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Dental leaders provide insight into gray market

Panel convened before Chicago Midwinter Meeting to discuss how various aspects of industry handle counterfeit materials

March 13, 2015

By Kelly Soderlund

photo of Dr. Meyer
Dr. Meyer

photo of Dr. Hearne
Mr. Hearne

photo of Dr. Teitelbaum
Mr. Teitelbaum
Leaders from dentistry and the dental trade industry gathered Feb. 25 before the Chicago Midwinter Meeting to discuss gray market product sales and what measures they can take to regain or maintain control.

The "2015 Future Trends Forum: The Dilemma and Impact of Gray Market Product Sales," featured Dr. Daniel Meyer, ADA chief science officer; Bernie Teitelbaum, executive director of the Dental Industry Association of Canada; and Simon Hearne, international vice president of the 3M ESPE Dental Division. Each provided information on the gray market from their perspective and some advice on how to handle it.

"It's an issue that, I think, is becoming more complex. The shades of gray are getting darker," Dr. Meyer said. "I think all of us who rely on the quality and performance of manufactured products have a shared responsibility of upholding the integrity of the profession. All of those involved in the dental industry need to work together to help ensure products conform to professional standards and regulations."

The term "gray market" generally refers to products that are sold outside the established manufacturer distribution chain. Selling the products isn't necessarily illegal, but purchasers may not be getting what they paid for. For example, a supplier may buy products intended for a foreign market and then sell the product in the U.S., where it may or may not comply with U.S. laws or regulations.

Not all gray is the same and there are sometimes many pathways between the manufacturer and the customer, Mr. Teitelbaum said. A product could go from the manufacturer to the distributor to a broker to a number of dealers before it makes its way to the dentist.

"The bottom line is the dentist isn't getting what he ordered," Mr. Teitelbaum said.

The manufacturers in Canada have responded by using different packaging for different parts of the world; using different brand names in different parts of the world; communicating globally about the risk; and improving reaction time to foreign exchange rates.

"We tell dentists, 'Be risk smart,' " Mr. Teitelbaum said. "Buy your product from someone you know is reputable. Not someone you want to be reputable."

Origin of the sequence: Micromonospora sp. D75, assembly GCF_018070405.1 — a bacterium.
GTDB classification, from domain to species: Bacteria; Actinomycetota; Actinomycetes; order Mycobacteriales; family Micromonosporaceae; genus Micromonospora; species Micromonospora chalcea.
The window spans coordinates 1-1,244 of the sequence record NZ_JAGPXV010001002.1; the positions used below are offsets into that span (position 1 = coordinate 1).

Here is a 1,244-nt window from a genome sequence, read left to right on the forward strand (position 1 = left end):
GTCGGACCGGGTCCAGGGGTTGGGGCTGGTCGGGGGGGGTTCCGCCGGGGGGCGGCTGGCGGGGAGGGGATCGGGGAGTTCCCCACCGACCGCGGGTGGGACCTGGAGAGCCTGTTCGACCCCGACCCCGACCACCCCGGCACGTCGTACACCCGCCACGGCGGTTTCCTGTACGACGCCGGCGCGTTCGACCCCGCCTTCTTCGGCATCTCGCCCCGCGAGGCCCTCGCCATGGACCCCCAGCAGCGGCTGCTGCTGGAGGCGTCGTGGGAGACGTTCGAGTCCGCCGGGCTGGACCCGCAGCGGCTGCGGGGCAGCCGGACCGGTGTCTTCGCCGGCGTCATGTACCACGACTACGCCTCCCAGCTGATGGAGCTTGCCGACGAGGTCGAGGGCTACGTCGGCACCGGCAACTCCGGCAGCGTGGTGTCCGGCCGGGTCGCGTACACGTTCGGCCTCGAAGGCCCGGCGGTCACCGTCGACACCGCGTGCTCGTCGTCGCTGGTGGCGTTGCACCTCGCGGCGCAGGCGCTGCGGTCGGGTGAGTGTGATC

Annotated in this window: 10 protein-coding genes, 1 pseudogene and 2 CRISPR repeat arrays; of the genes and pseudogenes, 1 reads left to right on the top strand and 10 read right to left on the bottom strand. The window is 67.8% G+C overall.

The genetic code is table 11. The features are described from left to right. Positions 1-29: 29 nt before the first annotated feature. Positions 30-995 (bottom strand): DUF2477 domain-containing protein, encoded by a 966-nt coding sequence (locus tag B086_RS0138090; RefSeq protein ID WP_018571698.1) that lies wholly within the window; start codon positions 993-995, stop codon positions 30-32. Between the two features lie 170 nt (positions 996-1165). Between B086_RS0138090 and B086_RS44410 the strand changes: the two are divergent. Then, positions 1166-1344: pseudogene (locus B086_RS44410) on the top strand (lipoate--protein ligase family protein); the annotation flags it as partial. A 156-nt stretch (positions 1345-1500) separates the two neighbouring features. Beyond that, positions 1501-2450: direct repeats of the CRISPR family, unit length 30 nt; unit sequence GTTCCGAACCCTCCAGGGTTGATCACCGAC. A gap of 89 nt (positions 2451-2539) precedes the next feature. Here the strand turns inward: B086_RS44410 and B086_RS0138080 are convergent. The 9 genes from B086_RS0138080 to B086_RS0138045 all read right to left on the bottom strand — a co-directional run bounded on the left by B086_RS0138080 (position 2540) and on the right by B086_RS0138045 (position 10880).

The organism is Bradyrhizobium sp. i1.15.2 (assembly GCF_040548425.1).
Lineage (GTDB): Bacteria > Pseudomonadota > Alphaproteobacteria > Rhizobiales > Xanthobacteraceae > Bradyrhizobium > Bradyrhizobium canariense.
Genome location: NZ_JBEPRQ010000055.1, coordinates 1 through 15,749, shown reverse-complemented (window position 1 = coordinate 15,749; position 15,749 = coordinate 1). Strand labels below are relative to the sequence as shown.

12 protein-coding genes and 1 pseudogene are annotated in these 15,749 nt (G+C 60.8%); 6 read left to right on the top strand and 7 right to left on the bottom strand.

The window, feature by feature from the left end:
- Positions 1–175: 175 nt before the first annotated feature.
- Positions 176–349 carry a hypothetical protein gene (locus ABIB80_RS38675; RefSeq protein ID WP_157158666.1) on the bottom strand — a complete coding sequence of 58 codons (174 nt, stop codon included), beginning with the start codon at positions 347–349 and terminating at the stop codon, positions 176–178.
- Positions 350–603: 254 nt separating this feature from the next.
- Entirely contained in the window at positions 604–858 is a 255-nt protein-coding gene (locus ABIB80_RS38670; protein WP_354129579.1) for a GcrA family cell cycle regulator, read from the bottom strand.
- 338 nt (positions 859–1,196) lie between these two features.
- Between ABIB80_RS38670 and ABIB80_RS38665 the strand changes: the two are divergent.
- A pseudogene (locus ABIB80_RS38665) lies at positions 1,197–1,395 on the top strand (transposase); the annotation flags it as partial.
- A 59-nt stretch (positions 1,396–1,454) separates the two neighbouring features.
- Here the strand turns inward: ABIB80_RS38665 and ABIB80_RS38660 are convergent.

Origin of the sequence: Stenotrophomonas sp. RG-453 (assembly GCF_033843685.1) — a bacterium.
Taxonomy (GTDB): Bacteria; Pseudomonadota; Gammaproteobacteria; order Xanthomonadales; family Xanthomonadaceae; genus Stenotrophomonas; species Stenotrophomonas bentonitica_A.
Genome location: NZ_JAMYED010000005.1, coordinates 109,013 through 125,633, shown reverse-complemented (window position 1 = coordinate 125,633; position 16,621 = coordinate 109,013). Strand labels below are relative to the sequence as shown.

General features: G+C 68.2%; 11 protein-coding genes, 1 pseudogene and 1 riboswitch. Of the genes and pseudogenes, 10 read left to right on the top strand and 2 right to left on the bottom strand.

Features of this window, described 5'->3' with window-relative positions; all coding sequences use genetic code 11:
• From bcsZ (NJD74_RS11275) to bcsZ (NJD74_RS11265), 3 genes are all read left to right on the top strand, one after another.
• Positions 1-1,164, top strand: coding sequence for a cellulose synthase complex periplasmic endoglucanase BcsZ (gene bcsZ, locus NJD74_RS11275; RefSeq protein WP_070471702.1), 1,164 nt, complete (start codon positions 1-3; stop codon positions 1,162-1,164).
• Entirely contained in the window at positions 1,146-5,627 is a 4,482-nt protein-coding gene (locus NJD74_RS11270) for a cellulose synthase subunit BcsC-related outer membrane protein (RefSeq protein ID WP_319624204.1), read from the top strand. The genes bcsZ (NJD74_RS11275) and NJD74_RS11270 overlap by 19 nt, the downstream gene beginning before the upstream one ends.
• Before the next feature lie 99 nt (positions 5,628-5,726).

There are a number of factors that influence and facilitate the gray market, Mr. Hearne said: price variances; a global network of illegitimate traders; Internet shopping and decreased trade barriers; currency fluctuations; and bargain hunting, to name a few.

Dr. Meyer said the ADA advises members to rely on the medical device requirements or guidance put forth by U.S. agencies such as the Food and Drug Administration, Federal Trade Commission and Department of Commerce. He emphasized that his presence on the panel was not only to share professional information about ADA standards development and professional product review programs, such as the Seal of Acceptance and the Professional Product Review, but to listen on behalf of the Association to gather information on the complex issue involving multiple stakeholders in the dental trade industry.

For 3M ESPE, it's a branding issue. If gray market products are repackaged or mislabeled or have fake labels indicating it's a 3M product, when they're not, it creates a problem for the company, Mr. Hearne said.

"To protect the brand, the last thing we want is a counterfeit good that's not 3M that has the 3M name on it," Mr. Hearne said.

3M's first concern is patient safety, he said, and when there's an unsecure supply chain, it creates distrust between customers and the industry. 3M wants to minimize product diversion and counterfeiting, and Mr. Hearne said it's important for manufacturers, authorized distributors and dentists to work together to make that happen.

Manufacturers need to partner with only authorized distributors and proactively monitor and respond to product diversion and counterfeiting. Authorized distributors should only source from brand manufacturers and prevent inventory from going to the secondary market, Mr. Hearne said. Dentists should only buy from manufacturers' authorized distribution channels and not accept solicitation from illegitimate dealers.